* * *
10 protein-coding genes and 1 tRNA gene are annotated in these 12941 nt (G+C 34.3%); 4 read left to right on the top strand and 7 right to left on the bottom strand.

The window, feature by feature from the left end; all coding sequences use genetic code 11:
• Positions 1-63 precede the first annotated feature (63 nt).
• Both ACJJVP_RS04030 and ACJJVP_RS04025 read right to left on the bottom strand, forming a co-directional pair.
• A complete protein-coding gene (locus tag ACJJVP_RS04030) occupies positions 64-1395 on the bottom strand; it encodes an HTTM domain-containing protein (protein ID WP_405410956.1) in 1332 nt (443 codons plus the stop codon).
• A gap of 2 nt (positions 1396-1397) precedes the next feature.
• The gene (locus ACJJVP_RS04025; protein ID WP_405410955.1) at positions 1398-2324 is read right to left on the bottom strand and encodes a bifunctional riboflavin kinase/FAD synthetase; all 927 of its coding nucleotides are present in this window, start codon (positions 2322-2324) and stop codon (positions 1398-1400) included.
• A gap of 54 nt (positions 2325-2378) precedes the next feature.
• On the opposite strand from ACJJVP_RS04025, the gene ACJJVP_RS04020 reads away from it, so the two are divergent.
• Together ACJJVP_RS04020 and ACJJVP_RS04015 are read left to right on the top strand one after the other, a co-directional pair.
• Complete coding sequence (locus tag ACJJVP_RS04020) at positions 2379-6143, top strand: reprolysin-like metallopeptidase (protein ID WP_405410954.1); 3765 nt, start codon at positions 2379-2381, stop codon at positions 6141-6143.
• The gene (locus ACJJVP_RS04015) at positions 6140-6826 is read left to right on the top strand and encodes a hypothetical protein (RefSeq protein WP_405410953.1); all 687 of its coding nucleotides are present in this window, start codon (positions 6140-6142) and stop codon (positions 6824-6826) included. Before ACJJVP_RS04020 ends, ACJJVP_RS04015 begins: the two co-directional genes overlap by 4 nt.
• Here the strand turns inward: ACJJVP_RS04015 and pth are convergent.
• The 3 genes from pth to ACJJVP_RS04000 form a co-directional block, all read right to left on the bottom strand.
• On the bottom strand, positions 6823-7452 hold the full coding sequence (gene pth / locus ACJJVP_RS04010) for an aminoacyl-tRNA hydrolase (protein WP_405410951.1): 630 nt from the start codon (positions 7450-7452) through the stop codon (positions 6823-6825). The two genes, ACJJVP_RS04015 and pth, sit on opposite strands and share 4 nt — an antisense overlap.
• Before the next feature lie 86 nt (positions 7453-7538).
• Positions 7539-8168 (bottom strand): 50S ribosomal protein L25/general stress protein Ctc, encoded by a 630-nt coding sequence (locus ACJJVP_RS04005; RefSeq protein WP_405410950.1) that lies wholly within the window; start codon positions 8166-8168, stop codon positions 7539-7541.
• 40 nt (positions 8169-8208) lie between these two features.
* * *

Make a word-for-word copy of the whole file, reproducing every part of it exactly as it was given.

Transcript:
10 protein-coding genes and 1 tRNA gene are annotated in these 12941 nt (G+C 34.3%); 4 read left to right on the top strand and 7 right to left on the bottom strand.

The window, feature by feature from the left end; all coding sequences use genetic code 11:
• Positions 1-63 precede the first annotated feature (63 nt).
• Both ACJJVP_RS04030 and ACJJVP_RS04025 read right to left on the bottom strand, forming a co-directional pair.
• A complete protein-coding gene (locus tag ACJJVP_RS04030) occupies positions 64-1395 on the bottom strand; it encodes an HTTM domain-containing protein (protein ID WP_405410956.1) in 1332 nt (443 codons plus the stop codon).
• A gap of 2 nt (positions 1396-1397) precedes the next feature.
• The gene (locus ACJJVP_RS04025; protein ID WP_405410955.1) at positions 1398-2324 is read right to left on the bottom strand and encodes a bifunctional riboflavin kinase/FAD synthetase; all 927 of its coding nucleotides are present in this window, start codon (positions 2322-2324) and stop codon (positions 1398-1400) included.
• A gap of 54 nt (positions 2325-2378) precedes the next feature.
• On the opposite strand from ACJJVP_RS04025, the gene ACJJVP_RS04020 reads away from it, so the two are divergent.
• Together ACJJVP_RS04020 and ACJJVP_RS04015 are read left to right on the top strand one after the other, a co-directional pair.
• Complete coding sequence (locus tag ACJJVP_RS04020) at positions 2379-6143, top strand: reprolysin-like metallopeptidase (protein ID WP_405410954.1); 3765 nt, start codon at positions 2379-2381, stop codon at positions 6141-6143.
• The gene (locus ACJJVP_RS04015) at positions 6140-6826 is read left to right on the top strand and encodes a hypothetical protein (RefSeq protein WP_405410953.1); all 687 of its coding nucleotides are present in this window, start codon (positions 6140-6142) and stop codon (positions 6824-6826) included. Before ACJJVP_RS04020 ends, ACJJVP_RS04015 begins: the two co-directional genes overlap by 4 nt.
• Here the strand turns inward: ACJJVP_RS04015 and pth are convergent.
• The 3 genes from pth to ACJJVP_RS04000 form a co-directional block, all read right to left on the bottom strand.
• On the bottom strand, positions 6823-7452 hold the full coding sequence (gene pth / locus ACJJVP_RS04010) for an aminoacyl-tRNA hydrolase (protein WP_405410951.1): 630 nt from the start codon (positions 7450-7452) through the stop codon (positions 6823-6825). The two genes, ACJJVP_RS04015 and pth, sit on opposite strands and share 4 nt — an antisense overlap.
• Before the next feature lie 86 nt (positions 7453-7538).
• Positions 7539-8168 (bottom strand): 50S ribosomal protein L25/general stress protein Ctc, encoded by a 630-nt coding sequence (locus ACJJVP_RS04005; RefSeq protein WP_405410950.1) that lies wholly within the window; start codon positions 8166-8168, stop codon positions 7539-7541.
• 40 nt (positions 8169-8208) lie between these two features.